Take an academic guess…

Since this is February and we’ve already heard from “the prognosticators of prognosticators” (that famous groundhog from Puxa-can’t remember-how-you-spells-it-tawny Phil), I thought it’d be a good time to ask the following question:

Can you predict what will happen to the printed book and book stores during the next year?

What’s the rationale for this post? I just received a message from Borders CEO stating they were reorganizing through the Chapter 11 process (not protection). I wasn’t THAT surprised to read the email, but it made me wonder what would happen to book stores in our lifetime. (Think Kindle and all those digital devices out there now, and our publishers slowly moving to electronic textbooks.)

Instead of long-term prognosticating, I went the way of short-term guessin’ like those “inquiring minds” like to do in late December. Couple that with PhiloDave’s magical post from last Saturday and thus this Lounge-iversary post.

Go on, take a guess and check back from time to time.

To FC4, From District Office

Each week, FC4 representatives (and our own FC president (TBD)) will be sent the upcoming events from District Office. Please relay questions and concerns here or to your local FC (or FC4) representatives.

1. November 19, 2010 is the deadline date for online training for faculty to enter their final grades. For face to face training, please check with your College’s Registrar.

2. December 1, 2010 COMPASS test scores will be automatically loaded into PeopleSoft.

3. December 11, 2010 is the last date to enter your final grades on line in PeopleSoft.

4. December 17, 2010 students will have access to one CCC transcript, which will list transfer credit as well as all the credit courses taken from the various CCC’s. A separate transcript for Continuing Education courses will be available.

5. January 3, 2011 testing for foreign language proficiency using the ACTFL or the CLEP will be available at each campus.

6. January 3, 2011, additional advisors and tutors will be hired for each college and will be paid for by an ICCB grant.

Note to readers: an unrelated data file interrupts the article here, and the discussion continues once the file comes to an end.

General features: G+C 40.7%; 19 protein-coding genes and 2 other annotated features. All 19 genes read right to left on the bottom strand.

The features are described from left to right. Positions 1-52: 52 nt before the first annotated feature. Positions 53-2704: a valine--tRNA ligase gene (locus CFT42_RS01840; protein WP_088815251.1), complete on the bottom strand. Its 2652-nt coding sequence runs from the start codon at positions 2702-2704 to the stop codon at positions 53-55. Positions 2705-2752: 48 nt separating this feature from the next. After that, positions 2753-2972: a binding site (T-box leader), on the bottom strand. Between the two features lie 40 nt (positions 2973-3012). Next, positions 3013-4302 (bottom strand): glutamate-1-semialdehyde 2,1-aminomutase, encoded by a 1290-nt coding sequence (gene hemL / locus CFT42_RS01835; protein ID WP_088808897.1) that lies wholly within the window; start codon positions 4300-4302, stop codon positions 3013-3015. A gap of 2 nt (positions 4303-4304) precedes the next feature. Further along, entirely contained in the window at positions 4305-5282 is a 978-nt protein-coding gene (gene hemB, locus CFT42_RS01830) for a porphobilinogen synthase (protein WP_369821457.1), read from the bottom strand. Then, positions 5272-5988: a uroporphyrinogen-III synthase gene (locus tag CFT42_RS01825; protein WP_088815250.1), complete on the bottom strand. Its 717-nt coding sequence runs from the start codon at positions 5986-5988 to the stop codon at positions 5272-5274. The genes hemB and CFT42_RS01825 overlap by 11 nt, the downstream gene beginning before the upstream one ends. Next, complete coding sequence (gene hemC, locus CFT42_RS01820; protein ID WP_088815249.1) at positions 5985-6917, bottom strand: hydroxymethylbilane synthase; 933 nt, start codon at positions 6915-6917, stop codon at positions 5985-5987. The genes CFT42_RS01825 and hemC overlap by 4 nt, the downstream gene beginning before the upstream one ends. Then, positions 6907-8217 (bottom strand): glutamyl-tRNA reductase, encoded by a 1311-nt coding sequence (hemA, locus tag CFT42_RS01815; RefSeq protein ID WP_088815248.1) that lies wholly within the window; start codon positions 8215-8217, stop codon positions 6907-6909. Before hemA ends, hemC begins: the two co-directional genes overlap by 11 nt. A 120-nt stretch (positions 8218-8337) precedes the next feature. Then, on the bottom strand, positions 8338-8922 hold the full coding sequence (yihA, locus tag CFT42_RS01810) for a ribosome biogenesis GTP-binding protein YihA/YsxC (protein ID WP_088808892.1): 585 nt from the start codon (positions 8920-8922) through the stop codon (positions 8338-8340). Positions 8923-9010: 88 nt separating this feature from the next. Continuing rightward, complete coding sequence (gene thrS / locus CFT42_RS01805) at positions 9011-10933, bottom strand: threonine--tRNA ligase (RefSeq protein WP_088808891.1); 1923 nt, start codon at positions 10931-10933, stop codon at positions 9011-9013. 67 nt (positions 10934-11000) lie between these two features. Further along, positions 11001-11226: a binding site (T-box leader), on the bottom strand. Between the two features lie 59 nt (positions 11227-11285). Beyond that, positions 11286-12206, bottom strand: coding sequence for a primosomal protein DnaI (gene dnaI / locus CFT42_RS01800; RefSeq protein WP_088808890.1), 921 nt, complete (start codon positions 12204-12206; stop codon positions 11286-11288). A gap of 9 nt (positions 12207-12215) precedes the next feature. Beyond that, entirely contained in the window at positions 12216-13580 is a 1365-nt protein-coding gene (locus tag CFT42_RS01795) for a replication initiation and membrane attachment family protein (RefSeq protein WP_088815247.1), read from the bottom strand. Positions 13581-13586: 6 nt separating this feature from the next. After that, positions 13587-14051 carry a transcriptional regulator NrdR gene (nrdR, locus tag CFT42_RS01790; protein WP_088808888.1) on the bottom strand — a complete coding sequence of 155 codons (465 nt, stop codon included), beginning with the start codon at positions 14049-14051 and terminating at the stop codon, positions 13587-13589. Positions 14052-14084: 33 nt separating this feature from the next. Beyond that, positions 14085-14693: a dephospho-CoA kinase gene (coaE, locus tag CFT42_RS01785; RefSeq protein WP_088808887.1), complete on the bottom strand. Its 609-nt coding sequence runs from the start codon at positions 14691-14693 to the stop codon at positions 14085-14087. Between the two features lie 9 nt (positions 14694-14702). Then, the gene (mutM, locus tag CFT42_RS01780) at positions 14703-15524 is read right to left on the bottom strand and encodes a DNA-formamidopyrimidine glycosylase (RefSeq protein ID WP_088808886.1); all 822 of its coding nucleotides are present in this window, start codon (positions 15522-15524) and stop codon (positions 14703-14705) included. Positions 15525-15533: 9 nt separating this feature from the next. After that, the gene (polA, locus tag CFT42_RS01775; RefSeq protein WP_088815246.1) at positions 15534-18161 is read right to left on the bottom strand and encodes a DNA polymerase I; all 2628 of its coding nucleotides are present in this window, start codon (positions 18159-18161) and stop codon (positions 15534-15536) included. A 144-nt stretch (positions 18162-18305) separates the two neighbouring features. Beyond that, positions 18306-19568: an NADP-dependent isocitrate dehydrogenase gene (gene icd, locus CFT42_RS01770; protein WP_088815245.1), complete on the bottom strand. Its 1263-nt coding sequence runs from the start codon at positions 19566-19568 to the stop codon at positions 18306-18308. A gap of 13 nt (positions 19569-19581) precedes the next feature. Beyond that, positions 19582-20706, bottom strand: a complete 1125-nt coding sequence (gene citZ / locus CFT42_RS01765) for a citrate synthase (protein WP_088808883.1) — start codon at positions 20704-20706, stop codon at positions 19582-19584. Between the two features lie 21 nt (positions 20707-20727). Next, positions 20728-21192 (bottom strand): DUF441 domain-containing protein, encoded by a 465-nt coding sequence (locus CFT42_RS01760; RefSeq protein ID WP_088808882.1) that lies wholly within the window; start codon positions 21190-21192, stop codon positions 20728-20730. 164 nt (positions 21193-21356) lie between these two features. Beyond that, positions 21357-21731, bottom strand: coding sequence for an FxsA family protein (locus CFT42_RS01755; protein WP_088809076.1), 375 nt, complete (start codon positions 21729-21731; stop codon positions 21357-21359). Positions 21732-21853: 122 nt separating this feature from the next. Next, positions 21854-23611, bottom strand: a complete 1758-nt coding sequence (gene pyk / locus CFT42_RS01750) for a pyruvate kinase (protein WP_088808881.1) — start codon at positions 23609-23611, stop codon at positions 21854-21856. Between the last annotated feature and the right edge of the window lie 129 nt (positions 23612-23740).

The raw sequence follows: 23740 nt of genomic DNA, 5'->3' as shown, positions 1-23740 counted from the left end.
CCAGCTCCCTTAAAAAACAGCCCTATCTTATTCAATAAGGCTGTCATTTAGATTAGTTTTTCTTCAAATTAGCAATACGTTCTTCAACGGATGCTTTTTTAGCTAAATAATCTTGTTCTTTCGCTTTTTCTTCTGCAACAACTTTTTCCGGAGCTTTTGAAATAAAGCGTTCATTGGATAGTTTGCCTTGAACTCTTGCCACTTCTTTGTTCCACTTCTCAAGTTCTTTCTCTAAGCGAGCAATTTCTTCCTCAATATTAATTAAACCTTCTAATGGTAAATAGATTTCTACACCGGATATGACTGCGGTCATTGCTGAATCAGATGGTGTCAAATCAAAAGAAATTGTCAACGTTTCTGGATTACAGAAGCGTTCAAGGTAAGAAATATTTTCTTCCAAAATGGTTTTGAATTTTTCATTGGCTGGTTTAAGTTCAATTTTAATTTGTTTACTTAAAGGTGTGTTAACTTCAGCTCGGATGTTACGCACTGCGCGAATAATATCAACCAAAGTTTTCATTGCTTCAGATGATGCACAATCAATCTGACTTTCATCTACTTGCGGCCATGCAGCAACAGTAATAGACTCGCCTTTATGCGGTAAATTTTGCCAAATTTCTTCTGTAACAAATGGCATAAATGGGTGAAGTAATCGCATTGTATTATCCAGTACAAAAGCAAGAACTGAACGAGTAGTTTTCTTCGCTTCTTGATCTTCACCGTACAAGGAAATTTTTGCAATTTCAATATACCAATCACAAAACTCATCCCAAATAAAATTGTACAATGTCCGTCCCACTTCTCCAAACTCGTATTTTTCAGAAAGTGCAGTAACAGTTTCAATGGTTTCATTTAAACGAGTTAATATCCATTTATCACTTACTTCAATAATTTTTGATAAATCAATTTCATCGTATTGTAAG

7. The CCC catalog is available in three versions: print, CD, and on-line. The Spanish version of the CCC Catalog is under development and may be completed as early as January 2, 2011.

8. Please inform adjuncts about the availability of services to assist at-risk students, especially, tutoring and advising. Students are currently being contacted regarding their mid-term grades.

9. A draft version of the Credential Guidelines, first distributed in 2007, has been updated and distributed to Deans of Instruction and Vice Presidents for their review and comments.

10. Please check with your Dean of Instruction regarding date for submission of your tenure portfolio.

Letters of Recommendation Actually DO Matter

I’ve been getting utterly killed by letters of recommendation this semester–I think part of the issue is that they’ve been trickling in non-stop, one or two requests a week (which is flattering and makes me very happy in the moment EVERY SINGLE TIME), from students that I had last semester, last year, and quite a while ago (e.g., 2004), so this semester I have felt like I always have a letter to write.

I know, I know, it sounds whiny when I look at it. I was belly aching about it to my beloved last week, and she cut me off. “You know what those are?” she asked. “A future.” Mumble, mumble, I responded.

So, anyway, in light of all of that, it’s nice to know that letters of recommendation actually do matter. A lot, it seems. Check it out:

Most students want to know if the recommendations matter, if we even read them. At Connecticut College, we require two teacher recommendations, and yes, we read them.